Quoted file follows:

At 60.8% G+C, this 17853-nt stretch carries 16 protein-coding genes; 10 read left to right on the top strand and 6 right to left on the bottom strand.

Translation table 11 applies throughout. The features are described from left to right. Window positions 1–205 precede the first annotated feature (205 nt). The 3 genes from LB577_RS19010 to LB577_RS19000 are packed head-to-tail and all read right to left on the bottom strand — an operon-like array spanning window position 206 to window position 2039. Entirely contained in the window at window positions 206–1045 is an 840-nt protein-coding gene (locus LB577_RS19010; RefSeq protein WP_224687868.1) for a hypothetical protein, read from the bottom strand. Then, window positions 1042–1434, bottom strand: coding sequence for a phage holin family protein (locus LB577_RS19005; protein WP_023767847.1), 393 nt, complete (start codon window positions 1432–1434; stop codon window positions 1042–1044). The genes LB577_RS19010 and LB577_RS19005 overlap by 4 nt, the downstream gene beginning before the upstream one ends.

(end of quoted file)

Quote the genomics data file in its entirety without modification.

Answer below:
At 60.8% G+C, this 17853-nt stretch carries 16 protein-coding genes; 10 read left to right on the top strand and 6 right to left on the bottom strand.

Translation table 11 applies throughout. The features are described from left to right. Window positions 1–205 precede the first annotated feature (205 nt). The 3 genes from LB577_RS19010 to LB577_RS19000 are packed head-to-tail and all read right to left on the bottom strand — an operon-like array spanning window position 206 to window position 2039. Entirely contained in the window at window positions 206–1045 is an 840-nt protein-coding gene (locus LB577_RS19010; RefSeq protein WP_224687868.1) for a hypothetical protein, read from the bottom strand. Then, window positions 1042–1434, bottom strand: coding sequence for a phage holin family protein (locus LB577_RS19005; protein WP_023767847.1), 393 nt, complete (start codon window positions 1432–1434; stop codon window positions 1042–1044). The genes LB577_RS19010 and LB577_RS19005 overlap by 4 nt, the downstream gene beginning before the upstream one ends.